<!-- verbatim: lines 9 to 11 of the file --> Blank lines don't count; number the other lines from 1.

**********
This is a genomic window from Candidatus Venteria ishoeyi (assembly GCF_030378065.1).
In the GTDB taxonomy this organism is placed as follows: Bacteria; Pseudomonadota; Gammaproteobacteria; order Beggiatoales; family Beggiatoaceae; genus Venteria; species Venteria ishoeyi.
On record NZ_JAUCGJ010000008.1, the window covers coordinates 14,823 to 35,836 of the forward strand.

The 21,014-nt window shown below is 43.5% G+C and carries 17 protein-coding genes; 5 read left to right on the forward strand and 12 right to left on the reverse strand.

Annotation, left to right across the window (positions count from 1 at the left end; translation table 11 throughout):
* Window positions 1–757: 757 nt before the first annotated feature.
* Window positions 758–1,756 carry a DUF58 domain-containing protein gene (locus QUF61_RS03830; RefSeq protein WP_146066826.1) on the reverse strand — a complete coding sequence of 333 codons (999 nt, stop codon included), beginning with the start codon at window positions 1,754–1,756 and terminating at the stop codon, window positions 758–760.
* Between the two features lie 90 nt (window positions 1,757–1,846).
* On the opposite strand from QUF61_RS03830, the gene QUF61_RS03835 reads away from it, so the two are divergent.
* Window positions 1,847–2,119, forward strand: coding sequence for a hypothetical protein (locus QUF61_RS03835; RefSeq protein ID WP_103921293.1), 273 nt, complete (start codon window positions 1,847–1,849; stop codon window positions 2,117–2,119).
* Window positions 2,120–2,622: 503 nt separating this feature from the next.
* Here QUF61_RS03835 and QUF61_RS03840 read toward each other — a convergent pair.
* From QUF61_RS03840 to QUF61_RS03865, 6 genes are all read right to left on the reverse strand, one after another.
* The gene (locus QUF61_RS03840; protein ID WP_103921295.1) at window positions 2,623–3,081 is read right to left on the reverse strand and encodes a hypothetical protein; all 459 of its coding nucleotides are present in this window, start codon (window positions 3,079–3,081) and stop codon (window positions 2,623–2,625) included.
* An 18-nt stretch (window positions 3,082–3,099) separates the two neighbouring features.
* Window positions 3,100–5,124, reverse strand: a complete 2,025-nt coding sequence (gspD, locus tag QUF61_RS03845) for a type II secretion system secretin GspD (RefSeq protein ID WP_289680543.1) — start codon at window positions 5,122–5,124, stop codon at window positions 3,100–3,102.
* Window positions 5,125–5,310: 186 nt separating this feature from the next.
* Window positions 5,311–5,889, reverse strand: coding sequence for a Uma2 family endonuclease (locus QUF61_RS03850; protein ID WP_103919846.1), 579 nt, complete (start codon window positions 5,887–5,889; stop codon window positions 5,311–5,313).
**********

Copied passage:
* On the opposite strand from QUF61_RS03830, the gene QUF61_RS03835 reads away from it, so the two are divergent.
* Window positions 1,847–2,119, forward strand: coding sequence for a hypothetical protein (locus QUF61_RS03835; RefSeq protein ID WP_103921293.1), 273 nt, complete (start codon window positions 1,847–1,849; stop codon window positions 2,117–2,119).
* Window positions 2,120–2,622: 503 nt separating this feature from the next.